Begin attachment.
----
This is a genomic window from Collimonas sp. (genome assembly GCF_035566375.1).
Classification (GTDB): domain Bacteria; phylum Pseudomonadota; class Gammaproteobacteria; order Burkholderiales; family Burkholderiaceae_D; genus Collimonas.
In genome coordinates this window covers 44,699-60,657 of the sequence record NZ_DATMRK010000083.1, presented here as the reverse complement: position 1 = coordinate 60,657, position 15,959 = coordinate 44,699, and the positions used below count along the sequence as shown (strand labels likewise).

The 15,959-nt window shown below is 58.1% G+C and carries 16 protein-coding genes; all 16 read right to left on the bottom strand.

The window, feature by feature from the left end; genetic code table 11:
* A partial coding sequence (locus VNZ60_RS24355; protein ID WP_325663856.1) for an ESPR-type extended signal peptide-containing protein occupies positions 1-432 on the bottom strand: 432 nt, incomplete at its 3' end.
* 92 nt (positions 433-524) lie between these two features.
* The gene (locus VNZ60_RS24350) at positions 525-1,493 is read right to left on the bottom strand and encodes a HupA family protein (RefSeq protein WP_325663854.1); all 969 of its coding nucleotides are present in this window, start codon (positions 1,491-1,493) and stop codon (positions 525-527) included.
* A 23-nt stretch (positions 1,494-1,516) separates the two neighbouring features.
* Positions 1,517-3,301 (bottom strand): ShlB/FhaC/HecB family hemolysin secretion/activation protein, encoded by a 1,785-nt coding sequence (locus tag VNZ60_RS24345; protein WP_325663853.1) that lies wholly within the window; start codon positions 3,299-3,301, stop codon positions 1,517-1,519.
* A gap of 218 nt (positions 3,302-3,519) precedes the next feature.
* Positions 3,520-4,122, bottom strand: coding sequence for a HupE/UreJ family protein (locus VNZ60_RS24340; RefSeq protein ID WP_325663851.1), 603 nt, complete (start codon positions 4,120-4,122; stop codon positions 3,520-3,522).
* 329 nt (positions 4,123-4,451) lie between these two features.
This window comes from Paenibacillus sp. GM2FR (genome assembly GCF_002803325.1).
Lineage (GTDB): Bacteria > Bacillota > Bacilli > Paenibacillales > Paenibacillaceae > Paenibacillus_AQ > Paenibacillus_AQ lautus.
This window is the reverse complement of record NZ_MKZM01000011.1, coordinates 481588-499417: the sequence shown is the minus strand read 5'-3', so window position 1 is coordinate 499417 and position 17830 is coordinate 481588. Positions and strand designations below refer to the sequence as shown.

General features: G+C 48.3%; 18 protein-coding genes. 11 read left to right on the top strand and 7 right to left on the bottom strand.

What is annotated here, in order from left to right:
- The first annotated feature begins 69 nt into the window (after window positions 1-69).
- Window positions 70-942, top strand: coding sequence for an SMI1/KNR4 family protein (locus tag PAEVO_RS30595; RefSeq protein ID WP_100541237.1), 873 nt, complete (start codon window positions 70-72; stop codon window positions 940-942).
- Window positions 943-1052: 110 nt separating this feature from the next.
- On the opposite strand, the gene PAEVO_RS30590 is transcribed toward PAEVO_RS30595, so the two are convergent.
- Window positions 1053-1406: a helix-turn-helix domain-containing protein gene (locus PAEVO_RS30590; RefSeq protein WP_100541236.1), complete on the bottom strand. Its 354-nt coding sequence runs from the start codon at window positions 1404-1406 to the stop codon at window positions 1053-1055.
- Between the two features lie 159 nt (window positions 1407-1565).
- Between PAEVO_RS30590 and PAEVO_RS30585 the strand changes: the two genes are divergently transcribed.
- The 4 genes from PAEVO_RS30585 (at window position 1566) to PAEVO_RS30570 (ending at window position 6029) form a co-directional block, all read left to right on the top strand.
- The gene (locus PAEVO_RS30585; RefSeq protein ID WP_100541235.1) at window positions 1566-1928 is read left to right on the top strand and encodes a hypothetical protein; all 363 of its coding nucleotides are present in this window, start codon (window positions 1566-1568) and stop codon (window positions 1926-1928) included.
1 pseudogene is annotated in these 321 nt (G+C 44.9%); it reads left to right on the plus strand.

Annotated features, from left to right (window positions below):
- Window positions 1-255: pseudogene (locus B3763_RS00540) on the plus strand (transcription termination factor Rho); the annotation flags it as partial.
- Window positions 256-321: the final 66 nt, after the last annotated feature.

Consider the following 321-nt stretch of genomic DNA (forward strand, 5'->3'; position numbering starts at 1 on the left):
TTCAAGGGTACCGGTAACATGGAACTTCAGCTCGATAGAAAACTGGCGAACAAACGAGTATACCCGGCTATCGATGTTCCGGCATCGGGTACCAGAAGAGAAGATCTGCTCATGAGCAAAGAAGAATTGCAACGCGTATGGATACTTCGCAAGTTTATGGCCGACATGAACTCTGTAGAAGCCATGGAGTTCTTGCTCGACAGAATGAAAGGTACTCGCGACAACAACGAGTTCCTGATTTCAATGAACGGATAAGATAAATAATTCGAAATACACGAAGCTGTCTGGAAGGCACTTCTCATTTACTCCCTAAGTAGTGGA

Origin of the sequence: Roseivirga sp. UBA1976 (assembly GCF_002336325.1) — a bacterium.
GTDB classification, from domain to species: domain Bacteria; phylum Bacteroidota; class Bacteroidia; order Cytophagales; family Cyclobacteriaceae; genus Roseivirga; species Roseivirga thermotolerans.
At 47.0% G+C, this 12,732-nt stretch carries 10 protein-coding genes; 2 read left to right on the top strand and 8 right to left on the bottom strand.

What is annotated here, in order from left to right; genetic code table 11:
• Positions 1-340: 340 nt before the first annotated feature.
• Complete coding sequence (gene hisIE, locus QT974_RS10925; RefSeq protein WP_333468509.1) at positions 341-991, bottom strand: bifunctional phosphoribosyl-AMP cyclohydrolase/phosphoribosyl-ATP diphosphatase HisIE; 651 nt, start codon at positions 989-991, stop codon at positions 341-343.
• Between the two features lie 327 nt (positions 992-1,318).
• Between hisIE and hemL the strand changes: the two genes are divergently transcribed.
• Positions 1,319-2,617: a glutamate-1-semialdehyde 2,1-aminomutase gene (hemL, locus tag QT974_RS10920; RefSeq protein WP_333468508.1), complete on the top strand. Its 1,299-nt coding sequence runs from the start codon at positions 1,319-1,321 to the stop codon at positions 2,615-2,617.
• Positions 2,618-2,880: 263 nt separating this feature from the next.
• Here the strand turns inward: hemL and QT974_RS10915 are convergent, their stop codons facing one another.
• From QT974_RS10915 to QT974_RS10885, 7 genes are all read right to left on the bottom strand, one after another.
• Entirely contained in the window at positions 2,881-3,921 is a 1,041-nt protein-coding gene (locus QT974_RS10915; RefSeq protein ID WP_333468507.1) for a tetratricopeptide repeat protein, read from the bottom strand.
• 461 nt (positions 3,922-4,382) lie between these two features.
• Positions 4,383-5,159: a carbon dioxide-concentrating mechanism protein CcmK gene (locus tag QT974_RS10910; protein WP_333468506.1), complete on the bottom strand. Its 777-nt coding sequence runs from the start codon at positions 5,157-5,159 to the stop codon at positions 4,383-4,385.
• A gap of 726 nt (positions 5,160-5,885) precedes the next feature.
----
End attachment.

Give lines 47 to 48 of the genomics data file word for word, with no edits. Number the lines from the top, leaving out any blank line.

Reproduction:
• 461 nt (positions 3,922-4,382) lie between these two features.
• Positions 4,383-5,159: a carbon dioxide-concentrating mechanism protein CcmK gene (locus tag QT974_RS10910; protein WP_333468506.1), complete on the bottom strand. Its 777-nt coding sequence runs from the start codon at positions 5,157-5,159 to the stop codon at positions 4,383-4,385.